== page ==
Another Life: The bareness of Irish hills is an issue with all our rain

For years the EU’s farm payment schemes have conspired to keep upland fields bare and commonage hideously overgrazed

Eroded mountain peat. Drawing by Michael Viney

Eroded mountain peat. Drawing by Michael Viney

 

Breathing in, as I choose to imagine, great gulps of CO2 from over the sea, our hillside acre has reached a quite awesome peak of summer leaves. Everything is twice as tall, as fat and fecund, as I ever expected.

My morning excursion to the rain gauge confronts me with invading bracken almost as tall as I am and swathed in veils of cleavers. Great arcs of briars interweave between me and the apple trees. A line of birches, once a lacy and graceful outpost of our trees, has coarsened into a screen against the sky.

It seems unimaginable that the acre’s burgeoning biomass of leaves will, in due course, wither and fall into bare-branched decay, its carbon locked into soil. Allowing for our decades of hedging, planting and sowing, and the early loads of cow manure, I’m still struck by the sheer productivity of our little plot compared with the sheep-shorn baldness of the hillside.

The global CO2 greening of the planet is now falling back through shortages of water. But the bareness of Irish hills becomes an issue on an island prone to receiving far too much water, all at once, from the sky. The disastrous German floods poured down from a low range of mountains, their heights often forested but carved into steep and populated valleys. Most Irish heights, especially in the west, have little or nothing to soak up the rain.

For years the EU’s farm payment schemes have conspired to keep upland fields bare and the commonage, with lasting effect, so hideously overgrazed. To qualify for direct payment support the eligible hectares of land had to be kept grazeable and free from scrub.This meant grubbing out the clumps of gorse, willow and hawthorn growing on rough pasture.

Even lowland hedges were counted, if their base exceeded two metres from the centre, so that many farmers used mechanised flails to keep them narrow and barely alive.

Heavily fined

In 2013, Ireland was heavily fined by the European Commission for claiming “ineligible land”. Now, realities of climate change and its links to biodiversity are creeping into new policy. According to the Irish Farmers’ Journal and beginning in 2023, the Department of Agriculture “proposes to allow up to 30 per cent of a parcel [of land] to consist of features that may be beneficial to climate and biodiversity to be considered eligible”.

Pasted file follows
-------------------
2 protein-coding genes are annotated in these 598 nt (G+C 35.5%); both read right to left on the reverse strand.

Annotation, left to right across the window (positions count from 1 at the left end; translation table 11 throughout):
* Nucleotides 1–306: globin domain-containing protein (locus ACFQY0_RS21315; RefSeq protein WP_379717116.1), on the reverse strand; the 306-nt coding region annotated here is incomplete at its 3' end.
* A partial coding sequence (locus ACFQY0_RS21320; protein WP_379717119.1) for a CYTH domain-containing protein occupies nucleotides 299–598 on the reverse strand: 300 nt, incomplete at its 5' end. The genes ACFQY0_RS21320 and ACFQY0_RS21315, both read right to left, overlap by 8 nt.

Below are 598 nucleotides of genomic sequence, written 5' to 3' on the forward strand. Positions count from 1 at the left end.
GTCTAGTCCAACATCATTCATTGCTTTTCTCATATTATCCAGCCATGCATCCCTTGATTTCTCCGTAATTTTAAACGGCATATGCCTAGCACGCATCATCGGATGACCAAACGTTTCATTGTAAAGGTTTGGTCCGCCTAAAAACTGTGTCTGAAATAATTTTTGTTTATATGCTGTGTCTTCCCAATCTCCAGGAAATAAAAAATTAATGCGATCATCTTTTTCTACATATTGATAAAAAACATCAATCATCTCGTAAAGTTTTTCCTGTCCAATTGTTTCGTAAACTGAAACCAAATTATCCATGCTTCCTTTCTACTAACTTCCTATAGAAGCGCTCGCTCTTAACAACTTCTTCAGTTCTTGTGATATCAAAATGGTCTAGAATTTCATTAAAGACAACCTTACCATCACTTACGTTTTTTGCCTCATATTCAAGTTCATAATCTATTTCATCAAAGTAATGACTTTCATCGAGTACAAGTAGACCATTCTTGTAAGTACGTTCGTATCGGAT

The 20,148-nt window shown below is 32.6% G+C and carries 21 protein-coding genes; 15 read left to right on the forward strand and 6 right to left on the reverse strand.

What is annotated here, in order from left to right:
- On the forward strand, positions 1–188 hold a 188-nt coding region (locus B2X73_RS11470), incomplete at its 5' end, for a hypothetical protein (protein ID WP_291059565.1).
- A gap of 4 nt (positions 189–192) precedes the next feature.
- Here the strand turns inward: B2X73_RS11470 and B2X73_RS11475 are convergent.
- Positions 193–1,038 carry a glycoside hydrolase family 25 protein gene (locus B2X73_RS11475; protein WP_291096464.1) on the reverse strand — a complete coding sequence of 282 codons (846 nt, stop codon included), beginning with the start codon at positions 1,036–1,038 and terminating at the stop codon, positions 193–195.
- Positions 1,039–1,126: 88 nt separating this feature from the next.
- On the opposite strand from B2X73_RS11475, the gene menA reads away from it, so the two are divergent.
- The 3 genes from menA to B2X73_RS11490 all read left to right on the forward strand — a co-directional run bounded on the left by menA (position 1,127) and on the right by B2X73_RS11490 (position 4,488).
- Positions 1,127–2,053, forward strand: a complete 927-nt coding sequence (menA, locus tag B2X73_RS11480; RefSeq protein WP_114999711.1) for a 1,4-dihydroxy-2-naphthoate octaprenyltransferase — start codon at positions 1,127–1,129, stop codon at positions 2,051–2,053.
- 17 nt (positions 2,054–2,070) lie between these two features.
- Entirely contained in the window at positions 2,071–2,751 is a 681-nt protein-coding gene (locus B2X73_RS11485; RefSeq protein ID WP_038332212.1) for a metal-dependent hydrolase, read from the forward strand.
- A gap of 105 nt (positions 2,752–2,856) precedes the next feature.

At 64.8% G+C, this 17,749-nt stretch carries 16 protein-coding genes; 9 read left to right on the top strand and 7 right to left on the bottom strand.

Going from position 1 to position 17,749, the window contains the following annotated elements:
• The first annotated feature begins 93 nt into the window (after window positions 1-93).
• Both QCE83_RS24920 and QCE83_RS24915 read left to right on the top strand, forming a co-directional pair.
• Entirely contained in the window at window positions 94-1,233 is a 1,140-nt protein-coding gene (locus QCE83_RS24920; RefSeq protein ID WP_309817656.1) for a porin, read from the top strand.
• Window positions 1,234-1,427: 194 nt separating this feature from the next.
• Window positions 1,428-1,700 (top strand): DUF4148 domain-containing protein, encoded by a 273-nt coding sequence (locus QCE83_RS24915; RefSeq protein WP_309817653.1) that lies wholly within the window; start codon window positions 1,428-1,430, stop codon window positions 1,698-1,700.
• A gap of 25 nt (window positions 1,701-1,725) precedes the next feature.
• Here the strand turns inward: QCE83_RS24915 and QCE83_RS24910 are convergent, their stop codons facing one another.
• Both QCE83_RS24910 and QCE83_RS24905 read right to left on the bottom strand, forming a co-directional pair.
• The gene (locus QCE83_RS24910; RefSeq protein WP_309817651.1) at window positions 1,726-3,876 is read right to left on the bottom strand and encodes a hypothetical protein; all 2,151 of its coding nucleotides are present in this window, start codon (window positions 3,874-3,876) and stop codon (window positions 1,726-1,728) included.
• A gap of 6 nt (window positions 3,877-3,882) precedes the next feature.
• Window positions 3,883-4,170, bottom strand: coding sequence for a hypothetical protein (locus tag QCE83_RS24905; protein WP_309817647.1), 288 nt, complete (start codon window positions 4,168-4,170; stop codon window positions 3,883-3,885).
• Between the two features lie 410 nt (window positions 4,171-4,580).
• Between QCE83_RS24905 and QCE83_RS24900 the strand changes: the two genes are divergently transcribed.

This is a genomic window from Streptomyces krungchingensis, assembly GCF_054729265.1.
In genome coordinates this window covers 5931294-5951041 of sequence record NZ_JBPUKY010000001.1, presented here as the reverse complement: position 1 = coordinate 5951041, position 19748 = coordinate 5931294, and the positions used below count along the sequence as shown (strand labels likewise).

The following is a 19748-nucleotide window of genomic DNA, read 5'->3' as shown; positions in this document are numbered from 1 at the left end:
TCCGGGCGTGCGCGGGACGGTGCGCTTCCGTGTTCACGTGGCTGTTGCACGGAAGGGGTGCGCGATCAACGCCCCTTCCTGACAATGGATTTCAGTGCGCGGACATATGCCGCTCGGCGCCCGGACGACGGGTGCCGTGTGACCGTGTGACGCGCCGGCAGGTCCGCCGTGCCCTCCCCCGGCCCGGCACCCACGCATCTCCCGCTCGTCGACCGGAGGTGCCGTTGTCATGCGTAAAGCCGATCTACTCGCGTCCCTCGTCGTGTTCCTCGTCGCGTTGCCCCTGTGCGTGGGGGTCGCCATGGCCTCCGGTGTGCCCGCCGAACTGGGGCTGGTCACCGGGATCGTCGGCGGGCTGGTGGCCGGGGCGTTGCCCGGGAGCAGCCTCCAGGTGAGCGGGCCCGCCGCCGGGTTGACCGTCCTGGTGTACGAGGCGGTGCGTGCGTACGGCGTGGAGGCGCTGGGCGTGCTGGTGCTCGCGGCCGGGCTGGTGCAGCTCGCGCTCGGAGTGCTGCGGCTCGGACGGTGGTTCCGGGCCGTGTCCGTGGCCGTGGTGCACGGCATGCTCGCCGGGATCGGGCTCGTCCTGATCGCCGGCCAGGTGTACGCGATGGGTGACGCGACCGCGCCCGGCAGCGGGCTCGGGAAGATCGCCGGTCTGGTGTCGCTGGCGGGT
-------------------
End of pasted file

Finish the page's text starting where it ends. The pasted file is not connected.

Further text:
Minister for Agriculture Charlie McConalogue has, the journal says, assured farmers that scrub will be one of these features, but what constitutes scrub remains unclear. Teagasc, concerned at the abandonment of hill farms, has seen the upward spread of gorse as a deplorable consequence.

Like the dreams of furnishing hills with Scots pine and other native trees, the new licence for a small share of scrub comes decades too late. Intensifying, heatwave summers will hasten the toll of upland gorse and forest fires. They will erode the summits of blanket peat, opening them up to winter deluges that launch landslides and rush on to top up the lowland floods.

Such, at least, are the broodings of this elderly Cassandra, long augured in environmental warnings. In the view of a 1991 report to government, they were “without a technical remedy”.

Meanwhile, the national policy of this saucer of an island is concentrated at the other end: rain, having fallen, must be rushed into the sea. At the Irish Wildlife Trust, campaigning ecologist Padraic Fogarty has excoriated “the war on rivers” conducted by the Office of Public Works.

Drawing on the Arterial Drainage Act of 1945, the OPW declares itself obliged “to maintain all rivers, embankments and urban flood defences” it has ever worked on since. Thus, says Fogarty, it periodically sends heavy machinery back to 11,500km of rivers, “tearing out banks, trees and vegetation, destroying fish spawning beds and generally keeping rivers in a canal-like state”.

Storing water

Licensing OPW drainage works, says Fogarty, should pass to the National Park and Wildlife Service. And rather than rob rivers of their vast array of natural habitats, farmers should be paid for storing water on restored and rewilded river flood plains.

On my side of Connacht’s mountains it’s the many small, spate rivers that carry heavy rains to the sea. In the new issue of Irish Pages, the book-sized, Belfast-based literary journal, Mayo’s Sean Lysaght writes vividly of fly-fishing for white trout on a spate river in the bogs of Nephin.

“Over the years,” he notes, “the most violent spates have knocked big chunks of peat out of the river bank and have washed rubble, gravel and clay out of the lowest strata, where they had settled after the action of the glaciers.”

This offers the one premonitory note in an essay of shared delight, its defiance extra welcome in an issue of Irish pages on the theme of “the Anthropocene”.

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